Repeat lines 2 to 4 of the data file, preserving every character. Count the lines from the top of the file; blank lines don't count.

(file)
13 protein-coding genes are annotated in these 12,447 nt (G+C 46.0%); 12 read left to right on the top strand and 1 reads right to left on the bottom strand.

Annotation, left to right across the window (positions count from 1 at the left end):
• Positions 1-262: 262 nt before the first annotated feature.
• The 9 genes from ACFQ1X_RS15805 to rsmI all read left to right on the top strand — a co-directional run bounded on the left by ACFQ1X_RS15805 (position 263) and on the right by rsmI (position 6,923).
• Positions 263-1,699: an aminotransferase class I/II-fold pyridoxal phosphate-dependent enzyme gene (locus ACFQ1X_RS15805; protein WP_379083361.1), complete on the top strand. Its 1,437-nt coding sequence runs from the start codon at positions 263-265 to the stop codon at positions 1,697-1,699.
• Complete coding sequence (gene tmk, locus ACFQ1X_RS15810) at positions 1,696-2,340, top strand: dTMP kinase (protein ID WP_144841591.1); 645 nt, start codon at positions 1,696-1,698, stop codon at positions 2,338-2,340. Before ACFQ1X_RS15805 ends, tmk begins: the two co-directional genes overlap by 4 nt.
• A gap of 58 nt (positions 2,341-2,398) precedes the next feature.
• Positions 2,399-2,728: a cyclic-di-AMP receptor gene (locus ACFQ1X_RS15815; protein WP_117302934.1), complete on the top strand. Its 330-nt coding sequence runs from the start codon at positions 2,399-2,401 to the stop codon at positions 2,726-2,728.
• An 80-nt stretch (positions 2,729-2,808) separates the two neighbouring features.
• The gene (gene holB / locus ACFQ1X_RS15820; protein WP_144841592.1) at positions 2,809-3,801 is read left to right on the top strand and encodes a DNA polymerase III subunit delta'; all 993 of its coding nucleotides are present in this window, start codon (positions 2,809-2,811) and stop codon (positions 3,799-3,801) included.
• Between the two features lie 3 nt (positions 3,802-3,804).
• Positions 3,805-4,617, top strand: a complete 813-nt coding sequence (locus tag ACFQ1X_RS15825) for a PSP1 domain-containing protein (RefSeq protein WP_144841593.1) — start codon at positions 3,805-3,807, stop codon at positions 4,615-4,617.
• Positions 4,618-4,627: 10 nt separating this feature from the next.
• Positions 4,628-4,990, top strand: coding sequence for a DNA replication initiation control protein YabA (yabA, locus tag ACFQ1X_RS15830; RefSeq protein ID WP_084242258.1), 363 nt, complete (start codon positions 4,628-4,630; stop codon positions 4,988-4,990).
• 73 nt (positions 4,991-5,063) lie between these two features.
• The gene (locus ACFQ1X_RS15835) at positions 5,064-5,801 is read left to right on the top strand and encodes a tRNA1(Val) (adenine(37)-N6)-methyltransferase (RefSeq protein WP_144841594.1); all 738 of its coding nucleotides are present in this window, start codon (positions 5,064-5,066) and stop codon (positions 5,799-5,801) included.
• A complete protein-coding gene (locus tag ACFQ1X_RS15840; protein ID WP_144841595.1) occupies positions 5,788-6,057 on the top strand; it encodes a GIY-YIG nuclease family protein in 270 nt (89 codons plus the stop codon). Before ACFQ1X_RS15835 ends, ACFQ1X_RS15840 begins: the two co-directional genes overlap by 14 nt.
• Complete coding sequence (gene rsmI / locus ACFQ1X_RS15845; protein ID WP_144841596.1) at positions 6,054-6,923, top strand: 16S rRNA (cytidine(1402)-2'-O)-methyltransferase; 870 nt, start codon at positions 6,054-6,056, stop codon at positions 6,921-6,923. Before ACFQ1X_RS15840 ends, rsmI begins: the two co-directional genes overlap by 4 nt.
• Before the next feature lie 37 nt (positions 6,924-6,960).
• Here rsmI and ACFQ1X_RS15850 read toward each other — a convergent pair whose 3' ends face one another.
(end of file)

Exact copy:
Annotation, left to right across the window (positions count from 1 at the left end):
• Positions 1-262: 262 nt before the first annotated feature.
• The 9 genes from ACFQ1X_RS15805 to rsmI all read left to right on the top strand — a co-directional run bounded on the left by ACFQ1X_RS15805 (position 263) and on the right by rsmI (position 6,923).